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NoBSJobSearchAdvice.com

What Do I Do? I Lost My Dream Job Due to the Unprofessional Behavior of the Recruiter | JobSearchTV.com


Here is my no BS answer this question.

Summary

"What should I do when I lose my dream opportunity because of the unprofessional behavior of the recruiter?"

Recruiters are the bogeyman for a lot of job hunters. And, I must also say, to a lot of corporations. They are blamed for far more than what they are deserved to be blamed for. Since I don't have any details here (I just have the question (I don't have any texture or nuance to what happened and what the recruiter is alleged to have done), I will simply go with what this person suggesting me , which is the person didn't get the job, they wanted the recruiter to do or say something for them and they wouldn't. They deem that to be unprofessional.

You know, maybe I'm wrong here , but most of the time, almost all the time, when job hunters lose a position, even when the recruiter is obnoxious and creepy and incompetent, employers will find a way to hire the person. What they will do is call of the recruiter and say, "Look, back down. You have 2 choices here. We are going to run the hire. Get out of the way and if we actually hire this person, will write you a check when it's all over. The other choice is that you can lose the fee and we won't just talk to the person at all. "

The fact of the matter is, when given those 2 choices the recruiter will say, "You'll do all the work? Just keep me informed. Let me know where to send the invoice to when you hire them and I'll be happy to collect the money. I'm sorry you don't like me. Tell me what I can do differently and I will do it because I want you to like me."

That's the way recruiters conduct themselves, even if they don't use those words. They want to make money. They don't want to lose if the because of bad behavior on their part or yours. Job hunters are more likely to cost recruiters opportunities through bad behavior. Firms start to evaluate recruiters based upon the behavior of job hunters and decide, "you know, this recruiter doesn't do a good enough job screening for us; were going to stop using them."

That's a very likely occurrence. In this 1, here's. What probably happened. You are not qualified to get the job. Your resume stank. You didn't get in the door. Or, if you did, you did not perform. You want to blame the recruiter for that. But, no, it is you that is at issue.. You are the one that failed. The client isn't interested. The recruiter cannot perform telephone or Skype hypnosis to make them do something that they don't want to do. You are angry at the recruiter because they couldn't make it happen.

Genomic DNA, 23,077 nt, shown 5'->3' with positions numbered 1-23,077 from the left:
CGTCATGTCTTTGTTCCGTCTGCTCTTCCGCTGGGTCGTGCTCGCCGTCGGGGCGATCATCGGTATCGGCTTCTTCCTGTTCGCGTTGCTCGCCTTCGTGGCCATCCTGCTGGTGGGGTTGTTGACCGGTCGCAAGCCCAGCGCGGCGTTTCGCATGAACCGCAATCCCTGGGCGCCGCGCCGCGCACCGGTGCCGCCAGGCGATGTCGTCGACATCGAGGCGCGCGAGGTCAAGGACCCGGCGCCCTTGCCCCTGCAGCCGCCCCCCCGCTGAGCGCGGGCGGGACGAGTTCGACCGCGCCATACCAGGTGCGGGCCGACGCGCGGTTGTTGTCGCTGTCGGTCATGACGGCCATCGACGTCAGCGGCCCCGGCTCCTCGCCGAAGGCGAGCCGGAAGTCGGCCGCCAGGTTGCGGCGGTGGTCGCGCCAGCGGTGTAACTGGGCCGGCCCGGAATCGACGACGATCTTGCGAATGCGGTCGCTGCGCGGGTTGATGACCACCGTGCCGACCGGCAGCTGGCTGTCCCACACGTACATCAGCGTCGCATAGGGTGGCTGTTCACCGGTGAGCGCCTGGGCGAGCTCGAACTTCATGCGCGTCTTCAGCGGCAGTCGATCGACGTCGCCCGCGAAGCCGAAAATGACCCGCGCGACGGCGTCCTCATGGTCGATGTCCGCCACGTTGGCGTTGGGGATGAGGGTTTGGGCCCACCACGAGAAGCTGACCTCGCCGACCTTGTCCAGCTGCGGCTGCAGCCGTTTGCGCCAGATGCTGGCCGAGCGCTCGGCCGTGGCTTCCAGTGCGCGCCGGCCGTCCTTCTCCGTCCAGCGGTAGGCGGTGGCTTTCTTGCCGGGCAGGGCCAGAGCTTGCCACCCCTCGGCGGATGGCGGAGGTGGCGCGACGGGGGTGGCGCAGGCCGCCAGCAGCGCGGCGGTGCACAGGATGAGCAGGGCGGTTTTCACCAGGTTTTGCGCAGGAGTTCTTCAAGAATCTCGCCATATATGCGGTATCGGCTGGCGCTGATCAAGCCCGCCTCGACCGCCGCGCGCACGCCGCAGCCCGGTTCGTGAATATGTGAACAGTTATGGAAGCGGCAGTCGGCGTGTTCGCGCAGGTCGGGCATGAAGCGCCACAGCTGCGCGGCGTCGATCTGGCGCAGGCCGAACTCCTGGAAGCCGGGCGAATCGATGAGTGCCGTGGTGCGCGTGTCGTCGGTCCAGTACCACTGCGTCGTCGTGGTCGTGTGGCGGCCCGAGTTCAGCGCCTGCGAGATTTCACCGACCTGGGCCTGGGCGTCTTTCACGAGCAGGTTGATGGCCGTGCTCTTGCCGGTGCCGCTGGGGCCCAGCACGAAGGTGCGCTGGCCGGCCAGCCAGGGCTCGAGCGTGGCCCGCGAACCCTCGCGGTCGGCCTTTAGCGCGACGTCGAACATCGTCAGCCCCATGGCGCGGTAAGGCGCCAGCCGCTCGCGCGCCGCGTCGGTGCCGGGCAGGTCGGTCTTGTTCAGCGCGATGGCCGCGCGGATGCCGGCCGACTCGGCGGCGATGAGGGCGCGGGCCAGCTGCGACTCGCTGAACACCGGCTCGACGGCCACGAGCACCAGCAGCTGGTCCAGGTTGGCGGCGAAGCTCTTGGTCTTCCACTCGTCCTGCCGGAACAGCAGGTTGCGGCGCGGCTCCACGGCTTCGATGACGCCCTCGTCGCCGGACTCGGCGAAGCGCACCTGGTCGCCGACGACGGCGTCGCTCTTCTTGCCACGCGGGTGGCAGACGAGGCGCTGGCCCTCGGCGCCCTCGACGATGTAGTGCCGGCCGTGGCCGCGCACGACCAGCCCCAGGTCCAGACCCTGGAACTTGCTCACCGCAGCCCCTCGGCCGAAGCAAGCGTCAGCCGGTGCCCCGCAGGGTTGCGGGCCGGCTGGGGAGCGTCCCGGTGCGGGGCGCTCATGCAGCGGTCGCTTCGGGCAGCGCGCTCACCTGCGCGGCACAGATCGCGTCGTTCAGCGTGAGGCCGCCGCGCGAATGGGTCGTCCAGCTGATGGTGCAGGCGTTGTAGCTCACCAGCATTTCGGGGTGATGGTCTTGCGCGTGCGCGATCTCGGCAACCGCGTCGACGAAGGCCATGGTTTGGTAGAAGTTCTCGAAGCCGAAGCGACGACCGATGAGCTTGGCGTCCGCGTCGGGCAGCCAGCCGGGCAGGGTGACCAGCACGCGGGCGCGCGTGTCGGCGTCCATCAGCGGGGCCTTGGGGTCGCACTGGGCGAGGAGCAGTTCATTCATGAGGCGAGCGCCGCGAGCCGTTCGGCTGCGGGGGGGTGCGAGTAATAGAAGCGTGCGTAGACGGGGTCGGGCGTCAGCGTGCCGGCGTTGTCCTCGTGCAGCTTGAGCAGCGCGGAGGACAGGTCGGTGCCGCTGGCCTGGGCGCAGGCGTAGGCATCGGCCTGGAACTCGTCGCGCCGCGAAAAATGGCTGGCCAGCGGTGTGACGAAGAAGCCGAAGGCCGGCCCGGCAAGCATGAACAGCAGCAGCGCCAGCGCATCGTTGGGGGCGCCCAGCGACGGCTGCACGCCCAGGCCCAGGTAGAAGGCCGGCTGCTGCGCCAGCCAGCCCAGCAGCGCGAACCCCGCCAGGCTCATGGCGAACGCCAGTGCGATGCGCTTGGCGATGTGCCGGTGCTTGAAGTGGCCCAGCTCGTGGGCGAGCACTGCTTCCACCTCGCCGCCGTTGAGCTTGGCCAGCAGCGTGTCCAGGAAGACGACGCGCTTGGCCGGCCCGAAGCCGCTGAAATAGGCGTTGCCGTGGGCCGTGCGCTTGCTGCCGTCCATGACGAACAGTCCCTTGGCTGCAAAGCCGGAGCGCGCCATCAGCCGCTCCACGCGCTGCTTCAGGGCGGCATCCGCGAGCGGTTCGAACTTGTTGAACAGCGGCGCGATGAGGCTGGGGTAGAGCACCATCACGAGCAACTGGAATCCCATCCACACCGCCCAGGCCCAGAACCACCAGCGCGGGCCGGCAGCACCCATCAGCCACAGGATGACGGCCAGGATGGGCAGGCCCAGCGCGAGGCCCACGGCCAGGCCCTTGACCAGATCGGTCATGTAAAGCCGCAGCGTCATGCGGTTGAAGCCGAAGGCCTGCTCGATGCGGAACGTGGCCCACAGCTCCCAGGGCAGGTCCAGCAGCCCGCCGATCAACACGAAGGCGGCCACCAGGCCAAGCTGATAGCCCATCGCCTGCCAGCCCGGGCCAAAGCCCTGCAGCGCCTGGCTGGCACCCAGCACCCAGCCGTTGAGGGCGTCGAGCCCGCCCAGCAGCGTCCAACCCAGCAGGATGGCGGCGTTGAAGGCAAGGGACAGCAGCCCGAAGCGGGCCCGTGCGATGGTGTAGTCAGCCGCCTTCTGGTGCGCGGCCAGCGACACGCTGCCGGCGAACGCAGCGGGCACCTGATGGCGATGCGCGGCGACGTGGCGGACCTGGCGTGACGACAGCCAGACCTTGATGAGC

I could be wrong. I don't think I am. I say that because of the situations where people have complained about me. My client made decisions that they thought were in their best interests. And, you know, you can't persuade people to do things that they don't want to do any more than you are persuadable to buy a car that is more than you can afford or buy a house where you cannot afford to make the 1st mortgage payment. You are not stupid, and neither are they.

Do you really think employers are trying to help you?

You already know you can’t trust recruiters—they tell you as much as they think you need to know to take the job they after representing so they collect their payday.

The skills needed to find a job are different yet complement the skills needed to do a job.

Jeff Altman, The Big Game Hunter is a leadership and career coach who worked as a recruiter for what seems like one hundred years.

JobSearchCoachingHQ.com changes that with great advice for job hunters—videos, my books and guides to job hunting, podcasts, articles, PLUS a community for you to ask questions of PLUS the ability to ask me questions where I function as your ally with no conflict of interest answering your questions.

Connect with me on LinkedIn

You can order a copy of “Diagnosing Your Job Search Problems” for Kindle for $.99 and receive free Kindle versions of “No BS Resume Advice” and “Interview Preparation.”

Interview Questions to Determine Emotional Intelligence (VIDEO)


As organizations grow or expand, emotional intelligence becomes a more important factor when interviewing new leaders. In this video I offer several basic questions that any person can ask to assess for whether someone is self-aware.

Jeff Altman, The Big Game Hunter has been coaching people to play their professional and personal games BIG for what seems like 100 years.

For more No BS Coaching Advice and encouragement, visit my website, <a href="http://
www.NoBSCoachingAdvice.com” >www.NoBSCoachingAdvice.com

Ready to schedule your first coaching call? https://gum.co/JAcoaching

JobSearchTV.com

How Do I Recognize a Good Recruiter or Headhunting Firm? | JobSearchTV.com


My answer to this question is crystal clear.

Summary

Today's question,

"How Do I Recognize a Good Recruiter or Headhunting Firm? "

I'm going to give you the answer that you don't want to hear… But it is the truth.

The answer is you can't.

You can pickup a clue or 2 along the way but I think the issue is the disconnect between what you define as a good recruiter and what a client might define as a good recruiter.

To you, a good recruiter is someone who can find you a job.  To a corporation, a good recruiter is someone who can fill a position, who has good discernment, who has the ability to understand a person's experience and ability. Who can understand with their particular corporate culture was like, save them time and deliver great potential new hires to them.  The recruiter can't guarantee that the firm will actually hire someone from them, but they can't deliver good quality potential hires that make the decision difficult for an employer.

Let me go back to you, for example.